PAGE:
Wimbledon runner-up Nick Kyrgios will apply to have an assault charge dismissed on mental health grounds, his lawyer told an Australian court on Tuesday.
Lawyer Michael Kukulies-Smith appeared on behalf of Mr Kyrgios in a court in the world number 20’s hometown of Canberra and asked for an adjournment so forensic mental health reports could be prepared.
Magistrate Glenn Theakston adjourned the case until February 3 when Mr Kyrgios’ lawyers are expected to apply to have the charge dismissed under a section of the local crimes law.
The 27-year-old Australian tennis star will appear in court in person on that date for the first time since he was charged by police by summons in July.
The law gives magistrates the power to dismiss a charge if they are satisfied an accused person is mentally impaired, and that dealing with an allegation in that way would benefit the community and the defendant.
The common assault charge, which has a potential maximum sentence of two years in prison, relates to an alleged incident in January 2021 that was reported to local police last December.
The charge reportedly relates to an incident involving Kyrgios’ former girlfriend.
Mr Kukulies-Smith told the court his client’s mental health history since 2015 made the application appropriate, citing a number of public statements made by Mr Kyrgios.
In February, Mr Kyrgios opened up about his performance at the 2019 Australian Open, saying what appeared to be a positive time in his life had been “one of my darkest periods”.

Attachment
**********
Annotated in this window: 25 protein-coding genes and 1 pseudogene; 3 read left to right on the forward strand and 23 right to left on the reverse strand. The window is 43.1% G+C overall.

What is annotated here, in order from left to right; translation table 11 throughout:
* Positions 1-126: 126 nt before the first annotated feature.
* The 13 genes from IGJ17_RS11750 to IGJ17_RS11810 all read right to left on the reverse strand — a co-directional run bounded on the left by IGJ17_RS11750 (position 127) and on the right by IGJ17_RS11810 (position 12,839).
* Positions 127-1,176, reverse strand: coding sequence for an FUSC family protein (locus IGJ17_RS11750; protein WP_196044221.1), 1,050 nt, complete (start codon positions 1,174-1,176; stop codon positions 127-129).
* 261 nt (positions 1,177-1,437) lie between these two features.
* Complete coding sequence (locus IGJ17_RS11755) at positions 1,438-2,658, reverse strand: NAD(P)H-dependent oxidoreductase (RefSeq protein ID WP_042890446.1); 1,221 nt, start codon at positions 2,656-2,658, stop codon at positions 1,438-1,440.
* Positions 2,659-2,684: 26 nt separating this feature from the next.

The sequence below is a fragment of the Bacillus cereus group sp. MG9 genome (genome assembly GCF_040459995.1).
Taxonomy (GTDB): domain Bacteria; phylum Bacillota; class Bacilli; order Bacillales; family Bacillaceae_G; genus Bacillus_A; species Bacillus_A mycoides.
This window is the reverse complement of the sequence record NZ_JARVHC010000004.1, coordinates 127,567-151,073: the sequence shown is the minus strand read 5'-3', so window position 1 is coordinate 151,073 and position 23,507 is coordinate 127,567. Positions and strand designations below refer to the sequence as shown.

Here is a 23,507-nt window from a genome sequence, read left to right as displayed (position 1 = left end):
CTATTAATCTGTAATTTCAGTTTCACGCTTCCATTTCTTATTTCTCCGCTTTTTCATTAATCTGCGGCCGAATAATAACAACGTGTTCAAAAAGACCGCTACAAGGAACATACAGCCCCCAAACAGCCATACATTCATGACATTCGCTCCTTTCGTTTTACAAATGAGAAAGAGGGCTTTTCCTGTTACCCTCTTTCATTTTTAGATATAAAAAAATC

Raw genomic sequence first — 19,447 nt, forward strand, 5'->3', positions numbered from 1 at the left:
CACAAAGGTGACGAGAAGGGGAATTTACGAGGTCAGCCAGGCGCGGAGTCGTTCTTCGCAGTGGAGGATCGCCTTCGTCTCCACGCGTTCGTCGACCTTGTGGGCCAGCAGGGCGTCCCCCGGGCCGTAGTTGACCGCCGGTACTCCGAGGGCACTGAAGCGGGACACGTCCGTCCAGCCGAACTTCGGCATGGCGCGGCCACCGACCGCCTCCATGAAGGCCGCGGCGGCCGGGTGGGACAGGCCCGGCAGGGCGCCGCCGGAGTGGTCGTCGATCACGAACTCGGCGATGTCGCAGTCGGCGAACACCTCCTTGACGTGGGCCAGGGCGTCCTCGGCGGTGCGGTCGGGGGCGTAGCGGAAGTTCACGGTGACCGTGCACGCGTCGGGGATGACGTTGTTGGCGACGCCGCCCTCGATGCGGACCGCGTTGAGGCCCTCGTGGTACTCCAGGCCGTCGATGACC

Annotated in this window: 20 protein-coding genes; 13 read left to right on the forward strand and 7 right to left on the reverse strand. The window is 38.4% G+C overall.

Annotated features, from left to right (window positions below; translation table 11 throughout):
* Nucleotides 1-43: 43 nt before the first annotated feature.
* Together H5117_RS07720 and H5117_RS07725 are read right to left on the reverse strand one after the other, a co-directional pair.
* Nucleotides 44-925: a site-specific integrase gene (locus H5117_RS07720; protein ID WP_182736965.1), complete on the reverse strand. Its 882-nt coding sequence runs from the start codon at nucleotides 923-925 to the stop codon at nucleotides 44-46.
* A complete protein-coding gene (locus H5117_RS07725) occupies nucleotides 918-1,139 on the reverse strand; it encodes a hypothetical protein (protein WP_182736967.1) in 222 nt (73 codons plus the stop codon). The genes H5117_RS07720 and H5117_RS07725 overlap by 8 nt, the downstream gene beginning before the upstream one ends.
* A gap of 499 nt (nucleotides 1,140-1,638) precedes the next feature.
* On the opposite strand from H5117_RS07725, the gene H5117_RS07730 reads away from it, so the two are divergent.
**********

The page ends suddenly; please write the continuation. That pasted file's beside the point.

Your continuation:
“I was lonely, depressed, negative, abusing alcohol, drugs, pushed away family and friends,” he wrote on Instagram. “I felt as if I couldn’t talk or trust anyone. This was a result of not opening up and refusing to lean on my loved ones and simply just push myself little by little to be positive.”
Mr Kyrgios made further references to his mental health struggles during his runs to the final at Wimbledon, which he lost to Novak Djokovic, and the US Open quarter-finals.
After ending Daniil Medvedev’s US Open title defence last month to reach the quarter-finals, Mr Kyrgios expressed pride at lifting himself out of “some really tough situations, mentally” and “some really scary places” off the court.
Mr Theakston questioned whether Mr Kyrgios would need to appear in court for the February hearing, but Mr Kukulies-Smith said his client wanted to attend.
Mr Kyrgios was scheduled to play at the Japan Open later on Tuesday against Tseng Chun-hsin of Taiwan.
Speaking in Tokyo before his matter returned to court, Mr Kyrgios said it was “not difficult at all” to focus on tennis despite the pending charge.
“There’s only so much I can control and I’m taking all the steps and dealing with that off the court,” he told reporters.
“I can only do what I can and I’m here in Tokyo and just trying to play some good tennis, continue that momentum and just try to do my job.”